Thoughts on Freedom by Donald J. Boudreaux
Donald Boudreaux is president of FEE.
The United States is often described as an experiment in self‑government. But what is this thing? Most people understand A self‑government to mean democracy. According to this understanding, a people are self‑governed if they regularly vote to select the individuals who are to occupy political offices. This method of deciding who holds political power has clear advantages over conferring political power according to military prowess, bloodlines, or other criteria remote from the input of the ordinary men and women who are to be governed.
Understood in this way, to endorse self‑government is hardly to take a courageous or controversial stand. No good case can be made that fitness to govern is best determined by bloodline or by skill at military conquest. Clearly, whatever power the state exercises ought to be exercised by people chosen in fair elections by those who are subject to the state's dictates. Almost no one in modern Western society disagrees that people ought to be governed in this way.
But such government, regardless of its merits, is not really self‑government. It is government by the elected. No amount of romantic praise of democracy can change the fact that even the best popularly elected government routinely obliges Smith against his will to do the bidding of Jones. And whether Jones be an influential special‑interest group or a popular majority, when Smith is threatened with coercion to do Jones's bidding, neither Smith nor Jones is self‑governing. Smith is governed by Jones, and Jones is governing not only himself but Smith as well.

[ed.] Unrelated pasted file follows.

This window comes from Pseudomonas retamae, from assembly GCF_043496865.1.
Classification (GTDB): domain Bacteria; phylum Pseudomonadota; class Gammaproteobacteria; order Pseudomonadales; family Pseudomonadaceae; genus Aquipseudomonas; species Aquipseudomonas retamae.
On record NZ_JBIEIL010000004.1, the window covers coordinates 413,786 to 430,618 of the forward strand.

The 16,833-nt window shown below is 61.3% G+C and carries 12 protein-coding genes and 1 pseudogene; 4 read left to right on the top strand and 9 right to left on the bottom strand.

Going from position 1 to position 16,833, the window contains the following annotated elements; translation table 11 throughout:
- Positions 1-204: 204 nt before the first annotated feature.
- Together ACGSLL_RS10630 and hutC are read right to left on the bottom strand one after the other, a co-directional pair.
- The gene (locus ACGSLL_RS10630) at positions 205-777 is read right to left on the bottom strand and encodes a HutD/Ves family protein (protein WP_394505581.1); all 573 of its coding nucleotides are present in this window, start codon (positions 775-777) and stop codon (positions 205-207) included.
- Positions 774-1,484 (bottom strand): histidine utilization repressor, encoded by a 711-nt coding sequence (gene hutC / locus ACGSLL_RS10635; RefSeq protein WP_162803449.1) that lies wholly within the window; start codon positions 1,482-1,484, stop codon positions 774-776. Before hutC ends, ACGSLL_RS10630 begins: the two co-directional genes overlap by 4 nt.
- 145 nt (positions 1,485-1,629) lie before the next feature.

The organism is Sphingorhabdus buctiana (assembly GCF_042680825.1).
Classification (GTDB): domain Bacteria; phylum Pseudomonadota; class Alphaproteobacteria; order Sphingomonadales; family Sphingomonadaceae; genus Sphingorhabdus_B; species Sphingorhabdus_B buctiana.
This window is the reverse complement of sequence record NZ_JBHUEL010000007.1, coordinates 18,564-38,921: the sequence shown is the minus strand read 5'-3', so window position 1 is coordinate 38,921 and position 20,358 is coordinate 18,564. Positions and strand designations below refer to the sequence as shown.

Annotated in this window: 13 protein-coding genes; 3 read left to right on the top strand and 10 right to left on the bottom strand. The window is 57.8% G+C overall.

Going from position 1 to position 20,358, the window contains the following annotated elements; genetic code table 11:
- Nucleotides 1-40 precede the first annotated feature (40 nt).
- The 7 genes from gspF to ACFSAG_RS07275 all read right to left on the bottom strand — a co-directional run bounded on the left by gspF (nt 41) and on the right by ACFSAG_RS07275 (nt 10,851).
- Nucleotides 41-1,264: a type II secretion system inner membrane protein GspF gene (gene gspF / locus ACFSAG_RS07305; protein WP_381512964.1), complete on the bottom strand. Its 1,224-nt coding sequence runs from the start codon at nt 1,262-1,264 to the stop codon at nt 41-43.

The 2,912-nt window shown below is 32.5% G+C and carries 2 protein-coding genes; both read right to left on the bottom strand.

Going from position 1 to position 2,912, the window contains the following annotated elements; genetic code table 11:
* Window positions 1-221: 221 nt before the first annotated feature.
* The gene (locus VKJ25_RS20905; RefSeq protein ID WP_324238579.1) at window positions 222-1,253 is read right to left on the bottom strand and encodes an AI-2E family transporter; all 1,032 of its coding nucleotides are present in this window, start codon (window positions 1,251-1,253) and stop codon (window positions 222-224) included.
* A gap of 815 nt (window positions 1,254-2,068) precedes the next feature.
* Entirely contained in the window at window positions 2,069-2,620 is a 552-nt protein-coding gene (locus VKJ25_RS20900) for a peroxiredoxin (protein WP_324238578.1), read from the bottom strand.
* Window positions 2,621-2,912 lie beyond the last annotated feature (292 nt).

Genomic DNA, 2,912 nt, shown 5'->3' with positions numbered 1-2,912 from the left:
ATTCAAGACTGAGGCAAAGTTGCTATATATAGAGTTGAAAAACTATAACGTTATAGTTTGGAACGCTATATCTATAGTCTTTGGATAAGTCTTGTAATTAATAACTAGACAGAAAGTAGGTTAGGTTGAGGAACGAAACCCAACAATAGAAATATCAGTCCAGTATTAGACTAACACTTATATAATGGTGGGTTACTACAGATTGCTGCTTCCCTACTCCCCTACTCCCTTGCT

Self‑government in a truer, more literal sense is both desirable and possible.
True self‑government is just that: self‑government. Each individual governs himself. Each person is free to chart his own life's course, choosing which risks to brave and which to avoid. Each person is responsible only for himself, for his family, and for those whom he of his own volition chooses to care for. Each person has a claim to the fruits only of his own labor and sacrifices, and no claim to the fruits of another's labor and sacrifices. Each person has a legal right to do as he wills so long as he respects the equal rights of others and honors all his commitments.
Of course, living in this way as a free man or woman requires discipline. To be foolish and imprudent is to fail at self‑government. Typically, people who don't govern themselves personally pay the price of not doing so. One advantage of a free society is that it focuses the costs of irresponsible behavior on those who behave irresponsibly, and it focuses the benefits of responsible behavior on those who behave responsibly. The result is that irresponsible behavior is kept to a minimum.
But how to distinguish responsible from irresponsible behavior? If we let each individual determine how to make this distinction, won't the result be chaos?
Some behaviors are plainly and always destructive of social cooperation. Murder, theft, rape, slaveholding, arson these and other behaviors whereby some people coerce others are unquestionably out of bounds; the law should prohibit them. These behaviors should be prohibited precisely because they interfere with their victims' rights to govern themselves.